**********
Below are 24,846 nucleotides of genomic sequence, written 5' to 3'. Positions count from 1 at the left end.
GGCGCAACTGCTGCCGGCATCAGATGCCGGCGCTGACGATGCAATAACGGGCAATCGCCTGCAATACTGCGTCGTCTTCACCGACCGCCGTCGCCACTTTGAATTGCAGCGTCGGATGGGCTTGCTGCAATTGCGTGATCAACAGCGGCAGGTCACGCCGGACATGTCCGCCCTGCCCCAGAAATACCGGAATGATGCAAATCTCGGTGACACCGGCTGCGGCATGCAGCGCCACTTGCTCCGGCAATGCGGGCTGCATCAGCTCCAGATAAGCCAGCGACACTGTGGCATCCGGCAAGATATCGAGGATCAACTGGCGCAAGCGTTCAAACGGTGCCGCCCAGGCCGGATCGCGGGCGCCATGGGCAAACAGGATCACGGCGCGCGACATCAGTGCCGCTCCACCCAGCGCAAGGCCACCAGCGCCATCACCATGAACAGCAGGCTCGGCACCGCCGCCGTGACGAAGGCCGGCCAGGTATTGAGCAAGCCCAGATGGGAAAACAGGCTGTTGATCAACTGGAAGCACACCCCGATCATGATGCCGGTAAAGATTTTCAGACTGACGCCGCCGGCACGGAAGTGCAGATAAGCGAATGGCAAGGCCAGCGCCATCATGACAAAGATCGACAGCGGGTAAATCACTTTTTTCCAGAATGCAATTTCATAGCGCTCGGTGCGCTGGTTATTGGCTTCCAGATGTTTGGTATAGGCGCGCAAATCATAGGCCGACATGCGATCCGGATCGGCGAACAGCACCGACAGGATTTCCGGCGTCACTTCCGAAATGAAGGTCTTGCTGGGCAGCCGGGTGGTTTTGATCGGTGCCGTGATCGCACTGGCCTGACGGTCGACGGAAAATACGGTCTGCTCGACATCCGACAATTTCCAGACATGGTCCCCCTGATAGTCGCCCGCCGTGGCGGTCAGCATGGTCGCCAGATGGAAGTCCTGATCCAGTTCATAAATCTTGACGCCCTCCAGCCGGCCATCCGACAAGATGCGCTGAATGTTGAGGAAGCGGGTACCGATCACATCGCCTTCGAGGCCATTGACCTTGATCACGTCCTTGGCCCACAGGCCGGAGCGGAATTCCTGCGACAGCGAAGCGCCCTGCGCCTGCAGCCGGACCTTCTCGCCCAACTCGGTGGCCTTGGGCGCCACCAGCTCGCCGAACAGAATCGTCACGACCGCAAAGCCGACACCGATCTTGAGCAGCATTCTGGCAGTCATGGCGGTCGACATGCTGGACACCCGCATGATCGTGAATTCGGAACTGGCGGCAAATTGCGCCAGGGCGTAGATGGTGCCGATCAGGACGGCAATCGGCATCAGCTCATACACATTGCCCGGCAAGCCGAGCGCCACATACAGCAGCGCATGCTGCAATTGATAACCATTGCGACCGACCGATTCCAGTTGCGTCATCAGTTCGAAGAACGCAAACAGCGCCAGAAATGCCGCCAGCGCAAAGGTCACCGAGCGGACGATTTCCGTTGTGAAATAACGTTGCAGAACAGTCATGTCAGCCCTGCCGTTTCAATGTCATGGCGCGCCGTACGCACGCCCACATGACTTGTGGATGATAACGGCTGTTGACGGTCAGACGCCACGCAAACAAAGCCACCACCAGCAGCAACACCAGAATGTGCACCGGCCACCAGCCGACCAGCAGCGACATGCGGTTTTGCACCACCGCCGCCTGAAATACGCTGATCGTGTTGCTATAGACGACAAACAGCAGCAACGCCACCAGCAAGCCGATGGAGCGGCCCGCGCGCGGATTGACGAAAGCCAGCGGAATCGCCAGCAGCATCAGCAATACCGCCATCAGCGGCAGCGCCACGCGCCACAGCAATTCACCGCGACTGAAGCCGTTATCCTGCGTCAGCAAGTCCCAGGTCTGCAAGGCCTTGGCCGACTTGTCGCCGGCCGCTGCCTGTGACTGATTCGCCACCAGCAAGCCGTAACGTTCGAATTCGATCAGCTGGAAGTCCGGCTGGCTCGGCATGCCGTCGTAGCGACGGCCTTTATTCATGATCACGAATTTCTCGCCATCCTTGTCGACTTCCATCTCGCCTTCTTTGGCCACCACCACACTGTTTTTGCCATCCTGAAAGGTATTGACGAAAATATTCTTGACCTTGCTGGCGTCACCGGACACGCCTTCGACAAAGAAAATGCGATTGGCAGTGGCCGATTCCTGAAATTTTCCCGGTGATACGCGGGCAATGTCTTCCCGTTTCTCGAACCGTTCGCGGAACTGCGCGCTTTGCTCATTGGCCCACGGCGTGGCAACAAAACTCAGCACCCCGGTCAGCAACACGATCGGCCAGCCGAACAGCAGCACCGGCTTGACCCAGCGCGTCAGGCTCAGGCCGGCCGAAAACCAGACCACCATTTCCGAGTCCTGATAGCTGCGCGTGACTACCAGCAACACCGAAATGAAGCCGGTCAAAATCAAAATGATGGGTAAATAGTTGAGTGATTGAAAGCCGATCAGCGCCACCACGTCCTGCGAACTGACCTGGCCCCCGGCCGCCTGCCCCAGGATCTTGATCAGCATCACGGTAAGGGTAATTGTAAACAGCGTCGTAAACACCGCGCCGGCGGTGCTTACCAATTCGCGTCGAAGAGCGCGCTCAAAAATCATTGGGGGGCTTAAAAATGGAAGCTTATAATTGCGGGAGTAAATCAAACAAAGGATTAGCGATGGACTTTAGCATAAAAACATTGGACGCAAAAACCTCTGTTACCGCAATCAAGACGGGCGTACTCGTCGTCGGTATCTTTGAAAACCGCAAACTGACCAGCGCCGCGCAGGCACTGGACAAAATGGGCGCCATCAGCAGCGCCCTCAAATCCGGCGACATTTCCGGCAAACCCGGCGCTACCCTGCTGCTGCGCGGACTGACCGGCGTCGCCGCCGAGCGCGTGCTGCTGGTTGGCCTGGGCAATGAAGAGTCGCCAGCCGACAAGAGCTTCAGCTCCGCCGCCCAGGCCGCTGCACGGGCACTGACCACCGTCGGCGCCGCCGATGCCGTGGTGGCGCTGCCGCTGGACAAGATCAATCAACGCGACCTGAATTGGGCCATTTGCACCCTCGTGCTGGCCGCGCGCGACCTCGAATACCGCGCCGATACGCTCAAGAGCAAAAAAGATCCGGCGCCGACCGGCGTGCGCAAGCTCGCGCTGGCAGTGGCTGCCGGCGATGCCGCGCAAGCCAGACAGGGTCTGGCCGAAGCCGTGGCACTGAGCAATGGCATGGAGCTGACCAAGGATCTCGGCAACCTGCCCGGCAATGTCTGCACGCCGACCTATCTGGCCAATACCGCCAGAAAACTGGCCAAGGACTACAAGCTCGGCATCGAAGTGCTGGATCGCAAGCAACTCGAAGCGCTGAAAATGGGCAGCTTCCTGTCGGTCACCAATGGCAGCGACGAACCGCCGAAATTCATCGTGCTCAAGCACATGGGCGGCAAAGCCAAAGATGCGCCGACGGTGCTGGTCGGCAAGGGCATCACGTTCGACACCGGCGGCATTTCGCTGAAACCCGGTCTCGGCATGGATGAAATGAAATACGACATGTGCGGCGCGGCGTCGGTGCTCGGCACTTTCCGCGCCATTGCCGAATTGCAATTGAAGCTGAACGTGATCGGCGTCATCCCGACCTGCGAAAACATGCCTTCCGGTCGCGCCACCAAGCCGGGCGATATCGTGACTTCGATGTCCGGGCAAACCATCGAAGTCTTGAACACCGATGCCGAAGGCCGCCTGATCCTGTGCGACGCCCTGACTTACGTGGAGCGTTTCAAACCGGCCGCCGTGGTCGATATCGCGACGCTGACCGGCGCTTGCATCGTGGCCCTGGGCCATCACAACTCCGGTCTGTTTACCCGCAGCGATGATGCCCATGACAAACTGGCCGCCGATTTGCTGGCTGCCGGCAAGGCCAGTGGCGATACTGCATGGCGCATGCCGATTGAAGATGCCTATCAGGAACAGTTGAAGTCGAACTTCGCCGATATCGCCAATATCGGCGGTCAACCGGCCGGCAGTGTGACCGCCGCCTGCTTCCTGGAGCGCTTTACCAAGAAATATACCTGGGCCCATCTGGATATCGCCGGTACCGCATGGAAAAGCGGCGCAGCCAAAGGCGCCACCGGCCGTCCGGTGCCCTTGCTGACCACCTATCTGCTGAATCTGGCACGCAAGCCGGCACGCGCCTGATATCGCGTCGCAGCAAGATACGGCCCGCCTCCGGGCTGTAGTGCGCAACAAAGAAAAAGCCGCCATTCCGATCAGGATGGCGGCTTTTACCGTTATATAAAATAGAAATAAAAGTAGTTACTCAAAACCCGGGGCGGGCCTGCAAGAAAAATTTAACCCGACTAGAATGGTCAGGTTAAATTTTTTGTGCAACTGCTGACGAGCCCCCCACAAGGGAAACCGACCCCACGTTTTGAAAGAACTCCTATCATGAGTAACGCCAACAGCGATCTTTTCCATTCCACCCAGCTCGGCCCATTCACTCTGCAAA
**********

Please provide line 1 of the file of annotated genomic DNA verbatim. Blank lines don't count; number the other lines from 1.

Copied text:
Below are 24,846 nucleotides of genomic sequence, written 5' to 3'. Positions count from 1 at the left end.